A tough day for mothers

On Mother's Day we celebrate the mothers in our community, and the great gifts they bring to the world and to their children. Yet amidst the flowers and dinners out, not every part of motherhood is lifted up equally. Motherhood may be the hardest vocation in the world.

Unlike fathers, mothers necessarily make room for new life not only in their lives, but in their very bodies. Then, there is no childbirth without pain. Ever since there have been mothers, they have fed their children, sheltered and protected them, taught and nurtured them, and sent them out into the world with prayers that they might be well. Mothers live knowing that their child's safety is not a given, and that their worst fears can be realized when children come to harm.

Over the past years and this week I have spoken with mothers who grieve the death of their children. While I have not taken a poll, I believe that every single one of them would have traded their life for that of their daughter or son. Every single one lives with the pain of continuing to live when their beloved child has been taken from them. It doesn't matter what continent the mother and child are from, or if the death happened today, a hundred years ago, or two thousand.

Iraqi, Armenian, Chinese, Palestinian mothers with their children

That is an inescapable part of mothers' vocation. And we do well to give it every bit as much honor as we give the "Hallmark" moments. The original observances of Mothers Day in America began in 1870 as a movement for mothers to fight for an end to wars. Julia Ward Howe called for women, as wives and mothers, to stand up against the abhorrent evil of war, inflicted by one woman's child against another's.

She wrote: "Arise, then, women of this day! Arise, all women who have hearts, Whether our baptism be of water or of tears! Say firmly:... 'Our sons shall not be taken from us to unlearn all that we have been able to teach them of charity, mercy and patience. We, the women of one country, will be too tender of those of another country to allow our sons to be trained to injure theirs.'”

Las Madres de la Plaza de Mayo - Mothers of the Disappeared, Argentina
Mothers' Day witness, 19th century

The other day I encountered this poem, by Dunya Mikhail. It ripped my heart apart, maybe moving me an inch closer to the experience of these mothers.

Bag of Bones, as read by the author (English), on the New Yorker Radio Hour, May 11, 2018.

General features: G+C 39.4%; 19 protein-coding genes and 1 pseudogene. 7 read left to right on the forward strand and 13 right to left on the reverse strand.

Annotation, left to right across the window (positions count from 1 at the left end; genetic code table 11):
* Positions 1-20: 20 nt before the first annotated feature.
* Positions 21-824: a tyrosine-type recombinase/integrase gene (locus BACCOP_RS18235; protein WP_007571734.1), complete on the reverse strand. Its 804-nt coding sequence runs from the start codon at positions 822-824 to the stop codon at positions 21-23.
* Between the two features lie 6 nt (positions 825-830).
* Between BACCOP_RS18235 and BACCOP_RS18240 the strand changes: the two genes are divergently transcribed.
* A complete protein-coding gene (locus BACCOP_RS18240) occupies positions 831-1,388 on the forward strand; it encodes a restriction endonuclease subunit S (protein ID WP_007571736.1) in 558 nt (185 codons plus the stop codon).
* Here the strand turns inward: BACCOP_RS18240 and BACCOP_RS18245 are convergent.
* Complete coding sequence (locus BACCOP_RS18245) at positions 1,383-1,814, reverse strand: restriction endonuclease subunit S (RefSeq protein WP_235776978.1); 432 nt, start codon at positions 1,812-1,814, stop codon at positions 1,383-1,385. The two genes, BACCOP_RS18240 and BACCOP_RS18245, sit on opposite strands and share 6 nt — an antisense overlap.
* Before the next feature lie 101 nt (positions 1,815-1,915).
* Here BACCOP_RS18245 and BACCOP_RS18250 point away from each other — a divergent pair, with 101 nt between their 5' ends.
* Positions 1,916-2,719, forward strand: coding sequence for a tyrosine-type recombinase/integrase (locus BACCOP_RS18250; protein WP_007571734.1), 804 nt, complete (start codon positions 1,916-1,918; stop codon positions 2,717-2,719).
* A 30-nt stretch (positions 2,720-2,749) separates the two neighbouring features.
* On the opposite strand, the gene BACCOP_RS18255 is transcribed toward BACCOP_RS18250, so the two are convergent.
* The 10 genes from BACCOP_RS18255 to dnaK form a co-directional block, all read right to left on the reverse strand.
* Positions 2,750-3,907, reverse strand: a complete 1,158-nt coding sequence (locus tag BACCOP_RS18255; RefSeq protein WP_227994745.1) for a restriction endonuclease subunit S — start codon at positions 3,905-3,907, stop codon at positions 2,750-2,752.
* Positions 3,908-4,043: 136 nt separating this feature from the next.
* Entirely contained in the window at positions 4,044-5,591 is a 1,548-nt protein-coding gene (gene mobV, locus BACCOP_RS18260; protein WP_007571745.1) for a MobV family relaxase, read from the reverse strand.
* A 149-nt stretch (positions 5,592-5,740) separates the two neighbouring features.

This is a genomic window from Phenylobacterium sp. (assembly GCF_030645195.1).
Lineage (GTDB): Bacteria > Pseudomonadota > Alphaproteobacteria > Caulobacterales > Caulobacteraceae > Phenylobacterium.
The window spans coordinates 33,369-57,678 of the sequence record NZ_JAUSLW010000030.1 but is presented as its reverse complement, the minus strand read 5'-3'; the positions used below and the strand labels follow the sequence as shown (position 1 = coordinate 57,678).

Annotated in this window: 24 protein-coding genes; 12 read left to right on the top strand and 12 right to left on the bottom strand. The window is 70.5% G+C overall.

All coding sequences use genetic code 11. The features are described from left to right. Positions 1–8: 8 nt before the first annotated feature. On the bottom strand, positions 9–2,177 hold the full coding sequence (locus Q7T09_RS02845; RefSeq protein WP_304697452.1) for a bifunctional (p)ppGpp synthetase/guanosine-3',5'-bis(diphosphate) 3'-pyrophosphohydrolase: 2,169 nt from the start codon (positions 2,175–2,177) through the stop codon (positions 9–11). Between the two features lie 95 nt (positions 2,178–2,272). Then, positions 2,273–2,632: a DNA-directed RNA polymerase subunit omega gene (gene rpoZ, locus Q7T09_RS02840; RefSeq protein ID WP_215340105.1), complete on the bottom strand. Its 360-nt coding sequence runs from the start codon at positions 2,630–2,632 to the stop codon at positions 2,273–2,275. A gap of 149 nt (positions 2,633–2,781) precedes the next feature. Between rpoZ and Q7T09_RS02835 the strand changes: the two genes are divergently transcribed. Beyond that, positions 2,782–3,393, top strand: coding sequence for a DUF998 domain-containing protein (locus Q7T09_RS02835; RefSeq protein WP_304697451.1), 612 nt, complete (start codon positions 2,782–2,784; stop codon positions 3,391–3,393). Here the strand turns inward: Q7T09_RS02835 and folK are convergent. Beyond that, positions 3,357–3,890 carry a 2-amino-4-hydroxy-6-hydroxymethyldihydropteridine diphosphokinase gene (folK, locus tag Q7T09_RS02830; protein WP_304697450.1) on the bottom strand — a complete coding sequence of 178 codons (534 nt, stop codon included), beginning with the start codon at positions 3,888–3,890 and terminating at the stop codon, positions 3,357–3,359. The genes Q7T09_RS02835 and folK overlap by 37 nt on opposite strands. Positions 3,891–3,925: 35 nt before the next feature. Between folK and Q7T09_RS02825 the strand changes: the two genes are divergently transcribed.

What good luck!
She has found his bones.
The skull is also in the bag
the bag in her hand
like all other bags
in all other trembling hands.
His bones, like thousands of bones
in the mass graveyard,
His skull, not like any other skull.
Two eyes or holes
with which he saw too much,
two ears
with which he listened to music
that told his own story,
a nose
that never knew clean air,
a mouth, open like a chasm,
it was not like that when he kissed her
there, quietly,
not in this place
noisy with skulls and bones and dust
dug up with questions:
What does it mean to die all this death
in a place where the darkness plays all this silence?
What does it mean to meet your loved ones now
With all of these hollow places?
To give back to your mother
on the occasion of death
a handful of bones
she had given to you
on the occasion of birth?
To depart without death or birth certificates
because the dictator does not give receipts
when he takes your life.
The dictator has a skull too, a huge one
not like any other skull.
It solved by itself a math problem
that multiplied the one death by millions
to equal homeland.
The dictator is the director of a great tragedy.
he has an audience, too,
an audience that claps
until the bones begin to rattle
the bones in the bags,
the full bag finally in her hand,
unlike her disappointed neighbor
who has not yet found her own.

Mikhail, Dunya. The War Works Hard. New York: New Directions, 2005.
Translation © 2005, Dunya Mikhail with Elizabeth Winslow and Dan Veach.
From poetryinternationalweb.net, the page also includes the author reading her poem in the original Arabic.


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